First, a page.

Lifetimes of understandable resentment can boil over into presumptions of guilt. This is dangerous. And when important public careers are ruined, everybody loses
As former Green Party defense spokesman Peter Pilz returns to Parliament this month, it’s a good time to reflect on the short and intense history of the #MeToo campaign – from a website launched in Harlem a decade ago, exploding into a movement following revelations of sexual abuse by Hollywood mogul Harvey Weinstein going back decades.
What made the Weinstein case so important was that it was so clear: an enormously powerful man in a profession built on the talents of beautiful women, who relentlessly badgered and bullied for sexual favors in exchange for a successful career. We know this is wrong.
Shortly thereafter, Peter Pilz was accused of repeated heavy-handed sexual overtures, first to-ward a staffer in 2015 (described in the Kleine Zeitung as “everything from irritating endearments like “Schatzi” to unwanted invitations for weekends away”), and then, at first through anonymous witnesses, toward a colleague (“sloppy drunken pawing”) at the Alpbach Forum in 2013. The accusers remained anonymous, while Pilz felt forced to resign, even as his own Liste Pilz had just passed the 4 percent threshold to be seated in Parliament.
The election victory was his: A leading voice for decades in the opposition, he had repeatedly exposed corruption, excesses and insider Freunderlwirtschaft – in the Lucona and Noricum scandals, the Eurofighter, Novomatic – consistently brilliant, articulate and persistent.
Over the weeks that followed, Pilz tried to manage the heady dynamic of #MeToo politics, something he basically agreed with (“I have high standards and these apply to me as well”) while the public mood shifted around him. He was never allowed to see the files; he speculated publicly about possible political revenge.
As he spoke with reporters at the Café Landtmann in early November 2017, he was clearly chastened: “We older, and in my case, still powerful, men must be prepared to learn something from this,” he said.
By February, the mood was shifting, and some, like Austrian film director Michael Haneke (Amour, The Piano Teacher) were speaking out against what he called a “witch hunt.”
Of course, “any form of rape or coercion should be punished. … But this hysterical prejudgment, which is spreading now, I find absolutely disgusting,” he told the Austrian daily Kurier. Too many of the reported incidents were merely awkward, a flirt gone wrong, and “had nothing to do with sexual assault.” Now, he admitted, he would probably be referred to as “Haneke, the male chauvinist pig.”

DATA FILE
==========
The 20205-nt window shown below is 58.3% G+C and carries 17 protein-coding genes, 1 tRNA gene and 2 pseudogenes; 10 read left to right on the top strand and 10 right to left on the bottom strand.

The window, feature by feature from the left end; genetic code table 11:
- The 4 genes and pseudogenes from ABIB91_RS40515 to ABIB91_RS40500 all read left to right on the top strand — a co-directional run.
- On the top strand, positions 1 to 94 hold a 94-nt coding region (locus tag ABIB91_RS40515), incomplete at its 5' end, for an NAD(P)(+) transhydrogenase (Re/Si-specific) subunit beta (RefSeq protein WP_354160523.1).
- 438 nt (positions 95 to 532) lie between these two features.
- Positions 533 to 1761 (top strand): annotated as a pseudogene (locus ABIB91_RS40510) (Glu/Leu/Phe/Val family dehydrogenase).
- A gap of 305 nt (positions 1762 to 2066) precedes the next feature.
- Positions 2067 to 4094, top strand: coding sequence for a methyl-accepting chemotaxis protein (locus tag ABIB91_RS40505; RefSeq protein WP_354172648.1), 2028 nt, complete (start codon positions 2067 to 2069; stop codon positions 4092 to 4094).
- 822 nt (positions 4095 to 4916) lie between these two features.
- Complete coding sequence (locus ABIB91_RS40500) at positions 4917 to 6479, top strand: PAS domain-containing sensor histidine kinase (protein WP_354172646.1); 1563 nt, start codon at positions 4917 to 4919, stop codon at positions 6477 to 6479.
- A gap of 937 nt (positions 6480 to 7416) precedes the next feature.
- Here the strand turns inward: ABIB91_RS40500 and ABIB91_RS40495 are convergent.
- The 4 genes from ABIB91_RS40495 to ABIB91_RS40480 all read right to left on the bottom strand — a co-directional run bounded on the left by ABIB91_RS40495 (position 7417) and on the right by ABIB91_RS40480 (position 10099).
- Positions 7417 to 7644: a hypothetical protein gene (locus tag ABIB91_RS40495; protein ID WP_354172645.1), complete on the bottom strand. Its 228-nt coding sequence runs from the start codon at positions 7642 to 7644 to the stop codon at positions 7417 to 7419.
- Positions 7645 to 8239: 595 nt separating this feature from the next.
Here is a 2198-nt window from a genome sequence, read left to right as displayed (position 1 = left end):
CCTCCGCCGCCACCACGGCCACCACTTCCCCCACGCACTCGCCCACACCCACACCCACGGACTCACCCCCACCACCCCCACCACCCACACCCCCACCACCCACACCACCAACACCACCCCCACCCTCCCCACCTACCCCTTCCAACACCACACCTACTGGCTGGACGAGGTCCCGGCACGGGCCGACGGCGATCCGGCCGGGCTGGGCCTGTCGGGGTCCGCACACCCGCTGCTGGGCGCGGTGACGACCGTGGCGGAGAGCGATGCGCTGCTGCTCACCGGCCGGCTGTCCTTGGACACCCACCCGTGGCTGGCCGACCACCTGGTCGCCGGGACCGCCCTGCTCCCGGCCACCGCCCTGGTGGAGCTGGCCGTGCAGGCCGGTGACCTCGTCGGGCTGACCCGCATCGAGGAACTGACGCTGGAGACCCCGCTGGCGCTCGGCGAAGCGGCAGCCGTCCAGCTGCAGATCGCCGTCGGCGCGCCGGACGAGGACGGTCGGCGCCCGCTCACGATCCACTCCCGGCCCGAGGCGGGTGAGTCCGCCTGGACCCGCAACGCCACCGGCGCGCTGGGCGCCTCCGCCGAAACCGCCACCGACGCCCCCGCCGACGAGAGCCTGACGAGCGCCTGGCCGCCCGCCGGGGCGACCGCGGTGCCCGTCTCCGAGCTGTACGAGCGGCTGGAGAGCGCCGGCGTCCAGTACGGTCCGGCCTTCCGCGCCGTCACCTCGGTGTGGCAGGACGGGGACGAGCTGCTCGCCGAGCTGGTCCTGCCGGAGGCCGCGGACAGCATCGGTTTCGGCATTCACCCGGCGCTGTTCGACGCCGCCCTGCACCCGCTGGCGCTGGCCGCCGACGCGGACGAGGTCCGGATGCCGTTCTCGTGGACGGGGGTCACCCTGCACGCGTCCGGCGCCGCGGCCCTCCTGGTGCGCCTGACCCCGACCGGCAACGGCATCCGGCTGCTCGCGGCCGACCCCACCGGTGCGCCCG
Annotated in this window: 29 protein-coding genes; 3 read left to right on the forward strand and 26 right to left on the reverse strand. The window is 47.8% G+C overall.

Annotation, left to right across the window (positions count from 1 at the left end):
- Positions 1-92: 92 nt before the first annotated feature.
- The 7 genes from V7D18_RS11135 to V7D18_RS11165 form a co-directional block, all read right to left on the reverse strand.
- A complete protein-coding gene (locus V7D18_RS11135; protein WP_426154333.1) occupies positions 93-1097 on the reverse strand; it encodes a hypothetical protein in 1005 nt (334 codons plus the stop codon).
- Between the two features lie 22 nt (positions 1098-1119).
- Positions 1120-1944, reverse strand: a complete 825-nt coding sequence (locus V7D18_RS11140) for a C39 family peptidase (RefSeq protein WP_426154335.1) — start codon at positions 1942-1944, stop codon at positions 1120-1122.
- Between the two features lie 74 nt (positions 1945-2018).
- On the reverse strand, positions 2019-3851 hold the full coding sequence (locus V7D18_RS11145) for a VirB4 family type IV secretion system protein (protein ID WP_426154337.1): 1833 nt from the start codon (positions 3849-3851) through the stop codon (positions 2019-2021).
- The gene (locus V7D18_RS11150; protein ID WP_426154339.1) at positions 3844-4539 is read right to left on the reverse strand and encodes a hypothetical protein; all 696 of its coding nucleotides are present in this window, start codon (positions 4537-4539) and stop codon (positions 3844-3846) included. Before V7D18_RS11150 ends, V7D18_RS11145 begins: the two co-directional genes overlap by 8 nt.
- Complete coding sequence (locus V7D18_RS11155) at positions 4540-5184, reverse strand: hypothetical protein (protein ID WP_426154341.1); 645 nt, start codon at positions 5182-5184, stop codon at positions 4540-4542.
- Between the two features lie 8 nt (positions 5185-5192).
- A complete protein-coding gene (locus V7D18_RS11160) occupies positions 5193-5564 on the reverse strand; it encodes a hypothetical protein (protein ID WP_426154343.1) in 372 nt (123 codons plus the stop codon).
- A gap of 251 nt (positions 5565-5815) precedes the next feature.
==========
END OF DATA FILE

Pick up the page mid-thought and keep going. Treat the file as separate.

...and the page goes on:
It was outrage deferred, lifetimes of pent up resentment boiling over into presumptions of guilt. For so long, women had felt powerless in these situations. Women are taught to be ingratiating, yet expected to set the limits of intimacy – this is the paradox of women’s lives. So now they were speaking out. Because they could.
But do women really feel this helpless? Like Catherine Deneuve, Austrian actress Nina Proll said #notme – “Why do feminists always insist on being victims?” she challenged.
One depressing irony in all this is how often the men accused, like Peter Pilz, have been political progressives – people like U.S. Democratic Senator Al Franken (accused of sloppy kisses and pretendingto grope), or IMF Director Dominique Strauss-Kahn (affairs and prostitutes), the once likely next president of France. You can’t help wondering if sex drive and leadership go together, and about the strength of ego essential in today’s politics.
So often, we see clumsy behavior within the catalytic mix of professional passions and alcohol, where men make overtures and women become the objects of power-fueled desire, who, in the moment, are unable to brush them off.
Still, at this late date, surely we are able to stand up for ourselves, or live with the awkward knowledge that we occasionally went too far – without needing to destroy the men we have allowed to become too familiar.
So was Pilz done an injustice, asked the Austrian news weekly Profil in May? Yes, probably, as nothing he had done qualified as criminal; the women chose not to sue. His actions were clearly “sittenswidrig” (bad form), disrespectful and certainly unpleasant. And for this, he paid a high price. For a public official, Profil decided, it goes with the territory.
Still we must be careful, that in doing the right thing, we don’t inflict a greater wrong.